Astronomers unlock clues to star birth in neighbouring galaxy
After analysing images of 2,753 young, blue star clusters in the neighbouring Andromeda galaxy (M31), astronomers with the help from “citizen scientists” have found that M31 and our own Milky Way have a similar percentage of new-born stars based on mass.
Washington: After analysing images of 2,753 young, blue star clusters in the neighbouring Andromeda galaxy (M31), astronomers with the help from “citizen scientists” have found that M31 and our own Milky Way have a similar percentage of new-born stars based on mass.
By nailing down what percentage of stars have a particular mass within a cluster called Initial Mass Function (IMF), scientists can better interpret the light from distant galaxies and understand the formation history of stars in our universe.
The intensive survey, assembled from 414 mosaic photographs of M31 taken by NASA's Hubble Space Telescope, was a unique collaboration between astronomers and "citizen scientists," volunteers who provided invaluable help in analyzing the mountain of data from Hubble.
"Given the sheer volume of Hubble images, our study would not have been possible without the help of citizen scientists," said Daniel Weisz from University of Washington in Seattle.
This evidence also implies that the early universe did not have as many heavy elements for making planets, because there would be fewer supernovae from massive stars to manufacture heavy elements for planet building.
It is critical to know the star-formation rate in the early universe - about 10 billion years ago - because that was the time when most of the universe's stars formed.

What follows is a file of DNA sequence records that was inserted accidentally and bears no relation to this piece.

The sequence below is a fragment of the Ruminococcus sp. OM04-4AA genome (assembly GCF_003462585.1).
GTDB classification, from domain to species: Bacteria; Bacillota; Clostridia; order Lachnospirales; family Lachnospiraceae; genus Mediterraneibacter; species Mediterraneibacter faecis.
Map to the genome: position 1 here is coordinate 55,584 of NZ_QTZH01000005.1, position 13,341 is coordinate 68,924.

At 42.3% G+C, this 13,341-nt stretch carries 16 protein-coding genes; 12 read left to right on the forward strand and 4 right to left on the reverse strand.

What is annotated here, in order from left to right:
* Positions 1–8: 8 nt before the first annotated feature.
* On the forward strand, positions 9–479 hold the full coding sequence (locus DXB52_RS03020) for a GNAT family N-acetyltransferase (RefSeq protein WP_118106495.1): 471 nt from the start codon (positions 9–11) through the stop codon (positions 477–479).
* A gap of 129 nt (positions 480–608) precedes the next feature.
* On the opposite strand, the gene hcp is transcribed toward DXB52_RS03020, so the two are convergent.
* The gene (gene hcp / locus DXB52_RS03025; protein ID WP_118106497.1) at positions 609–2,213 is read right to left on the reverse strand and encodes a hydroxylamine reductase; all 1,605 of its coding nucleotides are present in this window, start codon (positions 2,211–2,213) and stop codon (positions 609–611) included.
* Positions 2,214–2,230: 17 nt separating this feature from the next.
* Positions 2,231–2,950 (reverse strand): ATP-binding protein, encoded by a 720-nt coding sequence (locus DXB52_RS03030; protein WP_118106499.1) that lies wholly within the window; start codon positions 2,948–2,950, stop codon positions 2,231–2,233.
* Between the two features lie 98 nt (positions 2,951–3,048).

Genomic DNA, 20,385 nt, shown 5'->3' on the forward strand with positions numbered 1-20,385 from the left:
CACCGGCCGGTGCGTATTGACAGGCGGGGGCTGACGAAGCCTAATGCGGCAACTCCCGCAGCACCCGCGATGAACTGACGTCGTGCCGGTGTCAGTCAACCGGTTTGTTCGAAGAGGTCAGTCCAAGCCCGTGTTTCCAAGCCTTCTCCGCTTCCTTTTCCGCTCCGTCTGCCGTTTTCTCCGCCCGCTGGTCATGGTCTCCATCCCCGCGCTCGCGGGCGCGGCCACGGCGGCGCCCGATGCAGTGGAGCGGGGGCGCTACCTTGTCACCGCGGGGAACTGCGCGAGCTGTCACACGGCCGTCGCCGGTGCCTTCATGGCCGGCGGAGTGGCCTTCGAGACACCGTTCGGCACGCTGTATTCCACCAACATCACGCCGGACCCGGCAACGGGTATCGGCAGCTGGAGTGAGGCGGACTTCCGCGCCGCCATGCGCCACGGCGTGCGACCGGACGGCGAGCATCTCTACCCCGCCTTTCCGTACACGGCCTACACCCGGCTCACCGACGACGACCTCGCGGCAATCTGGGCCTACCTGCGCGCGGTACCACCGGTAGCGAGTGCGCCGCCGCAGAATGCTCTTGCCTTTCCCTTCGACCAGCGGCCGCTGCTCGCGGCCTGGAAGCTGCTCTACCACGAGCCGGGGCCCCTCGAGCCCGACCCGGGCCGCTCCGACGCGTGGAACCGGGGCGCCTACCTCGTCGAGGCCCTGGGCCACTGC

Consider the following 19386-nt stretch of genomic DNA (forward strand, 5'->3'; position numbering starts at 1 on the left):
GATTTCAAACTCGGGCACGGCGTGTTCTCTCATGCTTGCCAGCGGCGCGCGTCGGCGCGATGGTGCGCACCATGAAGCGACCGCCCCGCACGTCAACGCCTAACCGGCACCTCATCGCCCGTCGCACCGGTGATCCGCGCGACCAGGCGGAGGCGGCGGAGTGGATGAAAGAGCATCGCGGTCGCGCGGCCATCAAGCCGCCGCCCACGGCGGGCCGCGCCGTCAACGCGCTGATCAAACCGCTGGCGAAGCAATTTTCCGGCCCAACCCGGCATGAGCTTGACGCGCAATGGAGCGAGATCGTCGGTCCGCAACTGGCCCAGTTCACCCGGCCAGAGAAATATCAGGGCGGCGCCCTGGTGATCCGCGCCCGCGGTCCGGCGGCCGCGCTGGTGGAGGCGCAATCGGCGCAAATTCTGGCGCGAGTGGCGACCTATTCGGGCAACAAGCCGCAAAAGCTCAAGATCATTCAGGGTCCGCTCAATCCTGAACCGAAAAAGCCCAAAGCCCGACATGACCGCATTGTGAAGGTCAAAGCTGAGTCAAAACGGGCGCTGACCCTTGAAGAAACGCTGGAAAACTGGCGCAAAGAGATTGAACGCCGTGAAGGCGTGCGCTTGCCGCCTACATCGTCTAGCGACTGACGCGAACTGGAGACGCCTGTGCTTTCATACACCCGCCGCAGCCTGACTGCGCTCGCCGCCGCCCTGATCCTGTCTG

Stars are born when a giant cloud of molecular hydrogen, dust and trace elements collapses.
The cloud fragments into small knots of material that each precipitate hundreds of stars.
Hubble's bird's-eye view of M31 allowed astronomers to compare the IMF among a larger-than-ever sampling of star clusters that are all at approximately the same distance from Earth, 2.5 million light-years.
To the researchers' surprise, the IMF was very similar among all the clusters surveyed.
Nature apparently cooks up stars like batches of cookies, with a consistent distribution from massive blue supergiant stars to small red dwarf stars.
"It is hard to imagine that the IMF is so uniform across our neighbouring galaxy given the complex physics of star formation," Weisz noted.
The Andromeda Project is one of the many citizen science efforts hosted by the Zooniverse organization.
"The efforts of these citizen scientists opens the door to a variety of new and interesting scientific investigations, including this new measurement of the IMF,” Weisz pointed out in a paper that appeared in the Astrophysical Journal.